On November 26, the Yale University School of Medicine and There's Hope in North Korea--along with a few other organizations like Yale Macmillan Center Council on East Asian Studies--welcomed Dr. Kee Park as he shared his insight into humanitarian intervention in the DPRK, as well as the need for health aid amid human rights and political concerns.
Dr. Park is the Paul Farmer Global Surgery Scholar at the Department of Global Health and Social Medicine at Harvard Medical School. In addition, he is the Director of DPRK Programs for the Korean American Medical Association, where Dr. Park leads a group of doctors (both Korean and non-Korean heritage) and students in an effort to broadly engage in the health sector. The goal is to improve safety, quality, and access to all who need medical and surgical care through strengthening of the healthcare system. Some ongoing activities include biannual medical exchange trips to DPRK, international medical conferences in DPRK co-organized with the DPRK Medical Association, and support for overseas training of DPRK doctors.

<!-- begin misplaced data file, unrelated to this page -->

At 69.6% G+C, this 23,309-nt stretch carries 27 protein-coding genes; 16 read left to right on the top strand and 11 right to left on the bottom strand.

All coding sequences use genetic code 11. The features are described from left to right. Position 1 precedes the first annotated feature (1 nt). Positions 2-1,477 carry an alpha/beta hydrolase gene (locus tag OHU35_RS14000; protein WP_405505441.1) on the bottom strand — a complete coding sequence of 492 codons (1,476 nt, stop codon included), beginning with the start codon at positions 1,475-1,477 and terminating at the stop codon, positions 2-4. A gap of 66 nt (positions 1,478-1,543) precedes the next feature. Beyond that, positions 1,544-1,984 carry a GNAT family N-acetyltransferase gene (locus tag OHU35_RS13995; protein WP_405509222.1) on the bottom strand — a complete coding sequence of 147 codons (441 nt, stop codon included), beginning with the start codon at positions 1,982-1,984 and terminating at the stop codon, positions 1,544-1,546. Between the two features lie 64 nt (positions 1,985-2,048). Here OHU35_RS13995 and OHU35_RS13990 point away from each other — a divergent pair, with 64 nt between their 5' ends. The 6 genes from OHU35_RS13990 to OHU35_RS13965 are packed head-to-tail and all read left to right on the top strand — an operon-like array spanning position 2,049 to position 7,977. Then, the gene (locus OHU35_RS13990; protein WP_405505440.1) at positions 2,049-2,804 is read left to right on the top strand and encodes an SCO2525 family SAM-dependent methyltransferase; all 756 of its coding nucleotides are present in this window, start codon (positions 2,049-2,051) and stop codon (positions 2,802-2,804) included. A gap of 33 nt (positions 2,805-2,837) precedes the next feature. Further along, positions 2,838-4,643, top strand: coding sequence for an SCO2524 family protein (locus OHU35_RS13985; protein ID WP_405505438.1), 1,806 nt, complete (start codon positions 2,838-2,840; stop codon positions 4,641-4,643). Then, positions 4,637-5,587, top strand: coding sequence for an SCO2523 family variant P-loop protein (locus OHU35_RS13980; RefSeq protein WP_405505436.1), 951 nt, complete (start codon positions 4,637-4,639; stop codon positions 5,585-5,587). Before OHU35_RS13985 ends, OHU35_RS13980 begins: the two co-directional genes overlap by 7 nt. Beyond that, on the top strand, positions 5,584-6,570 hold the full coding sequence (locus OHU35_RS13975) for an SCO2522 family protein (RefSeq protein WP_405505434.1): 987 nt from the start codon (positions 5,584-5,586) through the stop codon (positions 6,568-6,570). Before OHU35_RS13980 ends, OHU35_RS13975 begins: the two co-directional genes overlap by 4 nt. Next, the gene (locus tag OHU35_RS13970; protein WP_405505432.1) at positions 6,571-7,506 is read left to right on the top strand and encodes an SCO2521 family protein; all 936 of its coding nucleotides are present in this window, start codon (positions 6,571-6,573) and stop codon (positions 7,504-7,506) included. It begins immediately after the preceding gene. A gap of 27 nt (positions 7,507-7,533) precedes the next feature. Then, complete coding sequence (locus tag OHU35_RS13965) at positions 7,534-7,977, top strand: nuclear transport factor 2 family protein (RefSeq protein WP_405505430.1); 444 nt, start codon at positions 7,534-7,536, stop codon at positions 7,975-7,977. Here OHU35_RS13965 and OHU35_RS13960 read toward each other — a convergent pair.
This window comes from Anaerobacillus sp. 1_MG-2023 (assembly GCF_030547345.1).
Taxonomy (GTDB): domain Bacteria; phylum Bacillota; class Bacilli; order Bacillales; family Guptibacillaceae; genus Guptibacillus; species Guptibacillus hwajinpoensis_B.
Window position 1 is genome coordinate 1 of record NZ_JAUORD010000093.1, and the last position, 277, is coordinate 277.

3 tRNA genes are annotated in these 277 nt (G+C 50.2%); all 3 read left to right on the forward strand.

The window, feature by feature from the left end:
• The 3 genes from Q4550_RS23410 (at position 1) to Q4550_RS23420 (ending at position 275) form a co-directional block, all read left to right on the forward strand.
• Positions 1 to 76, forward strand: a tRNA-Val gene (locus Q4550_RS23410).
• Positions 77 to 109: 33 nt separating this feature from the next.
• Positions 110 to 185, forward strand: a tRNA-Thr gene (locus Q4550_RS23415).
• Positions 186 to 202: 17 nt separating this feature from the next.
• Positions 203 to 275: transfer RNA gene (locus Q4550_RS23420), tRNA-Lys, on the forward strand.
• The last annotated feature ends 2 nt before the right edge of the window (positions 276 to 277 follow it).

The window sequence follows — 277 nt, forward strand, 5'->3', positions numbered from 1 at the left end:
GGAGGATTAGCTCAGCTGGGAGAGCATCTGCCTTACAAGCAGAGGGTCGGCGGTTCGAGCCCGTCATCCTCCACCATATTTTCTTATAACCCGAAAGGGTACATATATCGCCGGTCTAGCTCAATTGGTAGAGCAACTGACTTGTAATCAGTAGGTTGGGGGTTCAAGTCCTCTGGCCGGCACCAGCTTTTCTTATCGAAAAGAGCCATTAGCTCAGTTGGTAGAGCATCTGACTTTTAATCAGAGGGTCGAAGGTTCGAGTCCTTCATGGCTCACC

During the lecture, he focused on the history of what led to the impoverished economic and civic state of North Korea and its people, as well as his experiences of medical procedures during his visits in North Korea. "Medicine is a social science and politics is nothing but medicine on a large scale...physicians are the natural attorneys of the poor," quoted Dr. Park from Rudolf Virchow's famous statement about the impact of medicine.
Dr. Park emphasized the need to speak out to the public about such issues, and the necessary discernment of the validity of "facts" that news outlets report. "Don't be afraid to speak for what's right," stated Dr. Park. In the global political tension today, it seems that the search for the truth is more important than ever.